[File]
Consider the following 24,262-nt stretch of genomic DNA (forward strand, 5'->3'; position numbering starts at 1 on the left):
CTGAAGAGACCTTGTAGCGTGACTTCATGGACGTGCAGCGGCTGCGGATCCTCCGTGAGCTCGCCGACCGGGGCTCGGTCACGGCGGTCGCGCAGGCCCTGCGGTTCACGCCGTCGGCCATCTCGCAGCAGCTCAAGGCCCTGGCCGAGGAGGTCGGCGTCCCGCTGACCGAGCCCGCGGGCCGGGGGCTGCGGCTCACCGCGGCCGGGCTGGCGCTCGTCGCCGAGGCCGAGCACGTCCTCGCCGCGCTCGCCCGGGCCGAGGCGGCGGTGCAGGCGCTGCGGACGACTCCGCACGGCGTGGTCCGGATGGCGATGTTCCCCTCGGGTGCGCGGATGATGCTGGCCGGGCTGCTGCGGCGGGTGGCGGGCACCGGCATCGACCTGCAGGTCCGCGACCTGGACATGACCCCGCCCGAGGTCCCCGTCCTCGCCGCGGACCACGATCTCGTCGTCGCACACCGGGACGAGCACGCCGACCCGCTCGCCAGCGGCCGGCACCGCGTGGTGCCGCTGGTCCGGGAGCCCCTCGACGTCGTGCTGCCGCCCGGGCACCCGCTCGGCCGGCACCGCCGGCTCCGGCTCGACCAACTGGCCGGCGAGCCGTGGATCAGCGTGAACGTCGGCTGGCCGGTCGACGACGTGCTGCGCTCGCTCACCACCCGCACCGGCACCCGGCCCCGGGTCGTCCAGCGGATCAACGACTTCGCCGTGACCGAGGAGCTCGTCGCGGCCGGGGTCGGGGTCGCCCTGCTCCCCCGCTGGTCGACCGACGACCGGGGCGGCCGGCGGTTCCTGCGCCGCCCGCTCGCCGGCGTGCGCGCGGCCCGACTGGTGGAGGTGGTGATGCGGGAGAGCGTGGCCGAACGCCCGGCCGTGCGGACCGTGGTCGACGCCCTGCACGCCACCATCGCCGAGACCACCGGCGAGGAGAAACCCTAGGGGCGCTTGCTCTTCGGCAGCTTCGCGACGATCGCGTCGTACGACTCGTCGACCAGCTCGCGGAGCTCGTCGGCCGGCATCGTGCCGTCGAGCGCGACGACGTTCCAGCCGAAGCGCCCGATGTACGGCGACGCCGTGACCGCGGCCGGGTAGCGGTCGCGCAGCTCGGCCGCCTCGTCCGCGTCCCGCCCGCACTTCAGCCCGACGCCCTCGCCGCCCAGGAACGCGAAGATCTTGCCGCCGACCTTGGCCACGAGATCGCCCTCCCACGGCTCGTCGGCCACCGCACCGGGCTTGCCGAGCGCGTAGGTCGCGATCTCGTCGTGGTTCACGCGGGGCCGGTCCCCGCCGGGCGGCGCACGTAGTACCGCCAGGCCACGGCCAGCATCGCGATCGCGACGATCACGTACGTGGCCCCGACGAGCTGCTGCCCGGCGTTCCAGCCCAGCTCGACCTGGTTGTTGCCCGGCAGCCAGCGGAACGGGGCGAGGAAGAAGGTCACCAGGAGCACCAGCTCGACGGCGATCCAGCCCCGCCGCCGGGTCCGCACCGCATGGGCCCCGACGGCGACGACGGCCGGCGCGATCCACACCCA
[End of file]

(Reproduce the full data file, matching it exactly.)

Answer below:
Consider the following 24,262-nt stretch of genomic DNA (forward strand, 5'->3'; position numbering starts at 1 on the left):
CTGAAGAGACCTTGTAGCGTGACTTCATGGACGTGCAGCGGCTGCGGATCCTCCGTGAGCTCGCCGACCGGGGCTCGGTCACGGCGGTCGCGCAGGCCCTGCGGTTCACGCCGTCGGCCATCTCGCAGCAGCTCAAGGCCCTGGCCGAGGAGGTCGGCGTCCCGCTGACCGAGCCCGCGGGCCGGGGGCTGCGGCTCACCGCGGCCGGGCTGGCGCTCGTCGCCGAGGCCGAGCACGTCCTCGCCGCGCTCGCCCGGGCCGAGGCGGCGGTGCAGGCGCTGCGGACGACTCCGCACGGCGTGGTCCGGATGGCGATGTTCCCCTCGGGTGCGCGGATGATGCTGGCCGGGCTGCTGCGGCGGGTGGCGGGCACCGGCATCGACCTGCAGGTCCGCGACCTGGACATGACCCCGCCCGAGGTCCCCGTCCTCGCCGCGGACCACGATCTCGTCGTCGCACACCGGGACGAGCACGCCGACCCGCTCGCCAGCGGCCGGCACCGCGTGGTGCCGCTGGTCCGGGAGCCCCTCGACGTCGTGCTGCCGCCCGGGCACCCGCTCGGCCGGCACCGCCGGCTCCGGCTCGACCAACTGGCCGGCGAGCCGTGGATCAGCGTGAACGTCGGCTGGCCGGTCGACGACGTGCTGCGCTCGCTCACCACCCGCACCGGCACCCGGCCCCGGGTCGTCCAGCGGATCAACGACTTCGCCGTGACCGAGGAGCTCGTCGCGGCCGGGGTCGGGGTCGCCCTGCTCCCCCGCTGGTCGACCGACGACCGGGGCGGCCGGCGGTTCCTGCGCCGCCCGCTCGCCGGCGTGCGCGCGGCCCGACTGGTGGAGGTGGTGATGCGGGAGAGCGTGGCCGAACGCCCGGCCGTGCGGACCGTGGTCGACGCCCTGCACGCCACCATCGCCGAGACCACCGGCGAGGAGAAACCCTAGGGGCGCTTGCTCTTCGGCAGCTTCGCGACGATCGCGTCGTACGACTCGTCGACCAGCTCGCGGAGCTCGTCGGCCGGCATCGTGCCGTCGAGCGCGACGACGTTCCAGCCGAAGCGCCCGATGTACGGCGACGCCGTGACCGCGGCCGGGTAGCGGTCGCGCAGCTCGGCCGCCTCGTCCGCGTCCCGCCCGCACTTCAGCCCGACGCCCTCGCCGCCCAGGAACGCGAAGATCTTGCCGCCGACCTTGGCCACGAGATCGCCCTCCCACGGCTCGTCGGCCACCGCACCGGGCTTGCCGAGCGCGTAGGTCGCGATCTCGTCGTGGTTCACGCGGGGCCGGTCCCCGCCGGGCGGCGCACGTAGTACCGCCAGGCCACGGCCAGCATCGCGATCGCGACGATCACGTACGTGGCCCCGACGAGCTGCTGCCCGGCGTTCCAGCCCAGCTCGACCTGGTTGTTGCCCGGCAGCCAGCGGAACGGGGCGAGGAAGAAGGTCACCAGGAGCACCAGCTCGACGGCGATCCAGCCCCGCCGCCGGGTCCGCACCGCATGGGCCCCGACGGCGACGACGGCCGGCGCGATCCACACCCA